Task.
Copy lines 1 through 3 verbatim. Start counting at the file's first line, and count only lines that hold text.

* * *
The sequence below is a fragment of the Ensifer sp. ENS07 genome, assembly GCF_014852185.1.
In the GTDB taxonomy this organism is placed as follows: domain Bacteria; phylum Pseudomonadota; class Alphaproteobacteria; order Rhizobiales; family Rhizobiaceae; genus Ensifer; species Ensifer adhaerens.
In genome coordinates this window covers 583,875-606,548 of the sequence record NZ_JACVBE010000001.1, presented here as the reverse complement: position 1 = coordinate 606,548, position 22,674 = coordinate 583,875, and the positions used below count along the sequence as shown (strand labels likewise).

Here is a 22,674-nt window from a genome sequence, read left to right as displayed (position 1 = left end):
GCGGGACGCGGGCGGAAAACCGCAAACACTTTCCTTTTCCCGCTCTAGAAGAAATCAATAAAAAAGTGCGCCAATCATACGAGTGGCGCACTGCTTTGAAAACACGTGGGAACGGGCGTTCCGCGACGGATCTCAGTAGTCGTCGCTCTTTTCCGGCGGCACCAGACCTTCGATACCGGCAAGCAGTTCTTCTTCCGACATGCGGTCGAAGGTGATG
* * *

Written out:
The sequence below is a fragment of the Ensifer sp. ENS07 genome, assembly GCF_014852185.1.
In the GTDB taxonomy this organism is placed as follows: domain Bacteria; phylum Pseudomonadota; class Alphaproteobacteria; order Rhizobiales; family Rhizobiaceae; genus Ensifer; species Ensifer adhaerens.
In genome coordinates this window covers 583,875-606,548 of the sequence record NZ_JACVBE010000001.1, presented here as the reverse complement: position 1 = coordinate 606,548, position 22,674 = coordinate 583,875, and the positions used below count along the sequence as shown (strand labels likewise).